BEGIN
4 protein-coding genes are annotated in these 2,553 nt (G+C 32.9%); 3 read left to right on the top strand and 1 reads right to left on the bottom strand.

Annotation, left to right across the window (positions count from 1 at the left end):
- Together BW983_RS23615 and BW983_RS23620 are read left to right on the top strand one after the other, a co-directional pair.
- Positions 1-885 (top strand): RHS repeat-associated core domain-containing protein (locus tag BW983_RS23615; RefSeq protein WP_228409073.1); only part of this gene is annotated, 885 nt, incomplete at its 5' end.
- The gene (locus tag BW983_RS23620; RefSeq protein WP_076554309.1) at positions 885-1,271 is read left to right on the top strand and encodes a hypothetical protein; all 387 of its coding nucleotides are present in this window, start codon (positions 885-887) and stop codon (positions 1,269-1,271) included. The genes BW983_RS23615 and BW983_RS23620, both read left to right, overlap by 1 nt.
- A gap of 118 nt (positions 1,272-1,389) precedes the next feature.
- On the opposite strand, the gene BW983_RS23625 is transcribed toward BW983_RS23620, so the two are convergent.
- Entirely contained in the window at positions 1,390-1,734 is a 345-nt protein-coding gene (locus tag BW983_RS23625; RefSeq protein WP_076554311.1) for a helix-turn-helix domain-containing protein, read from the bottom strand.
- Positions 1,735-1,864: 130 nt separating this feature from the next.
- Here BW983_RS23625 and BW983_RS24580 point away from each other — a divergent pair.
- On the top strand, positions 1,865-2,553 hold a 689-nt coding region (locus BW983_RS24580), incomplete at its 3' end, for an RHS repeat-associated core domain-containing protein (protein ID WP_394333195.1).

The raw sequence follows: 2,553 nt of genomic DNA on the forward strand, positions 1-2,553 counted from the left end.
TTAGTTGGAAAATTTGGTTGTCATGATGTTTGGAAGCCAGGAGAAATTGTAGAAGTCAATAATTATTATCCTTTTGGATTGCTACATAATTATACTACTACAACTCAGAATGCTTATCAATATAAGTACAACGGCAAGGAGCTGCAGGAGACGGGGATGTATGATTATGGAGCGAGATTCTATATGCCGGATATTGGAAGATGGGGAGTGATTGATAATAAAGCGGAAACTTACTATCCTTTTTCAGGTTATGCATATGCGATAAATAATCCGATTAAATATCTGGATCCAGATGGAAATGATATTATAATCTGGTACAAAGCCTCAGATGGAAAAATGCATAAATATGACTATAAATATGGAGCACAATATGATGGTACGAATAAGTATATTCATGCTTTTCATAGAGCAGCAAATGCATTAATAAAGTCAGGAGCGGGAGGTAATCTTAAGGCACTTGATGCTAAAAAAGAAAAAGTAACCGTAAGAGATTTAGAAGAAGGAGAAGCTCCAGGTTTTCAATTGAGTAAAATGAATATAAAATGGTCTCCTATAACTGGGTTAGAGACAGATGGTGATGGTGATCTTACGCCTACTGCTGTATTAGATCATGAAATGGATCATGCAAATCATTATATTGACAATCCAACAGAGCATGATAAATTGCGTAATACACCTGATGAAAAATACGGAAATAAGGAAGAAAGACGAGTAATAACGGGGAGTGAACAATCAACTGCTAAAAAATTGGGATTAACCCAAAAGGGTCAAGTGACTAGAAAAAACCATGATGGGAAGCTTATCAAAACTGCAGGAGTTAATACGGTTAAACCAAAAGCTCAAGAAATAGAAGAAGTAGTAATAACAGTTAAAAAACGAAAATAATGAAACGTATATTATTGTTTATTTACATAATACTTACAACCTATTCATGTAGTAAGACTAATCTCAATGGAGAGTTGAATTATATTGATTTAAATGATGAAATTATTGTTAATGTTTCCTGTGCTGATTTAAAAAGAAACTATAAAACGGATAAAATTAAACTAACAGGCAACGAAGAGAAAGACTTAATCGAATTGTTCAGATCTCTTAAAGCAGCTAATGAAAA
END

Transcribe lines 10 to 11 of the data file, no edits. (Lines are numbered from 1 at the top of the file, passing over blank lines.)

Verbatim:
- Here BW983_RS23625 and BW983_RS24580 point away from each other — a divergent pair.
- On the top strand, positions 1,865-2,553 hold a 689-nt coding region (locus BW983_RS24580), incomplete at its 3' end, for an RHS repeat-associated core domain-containing protein (protein ID WP_394333195.1).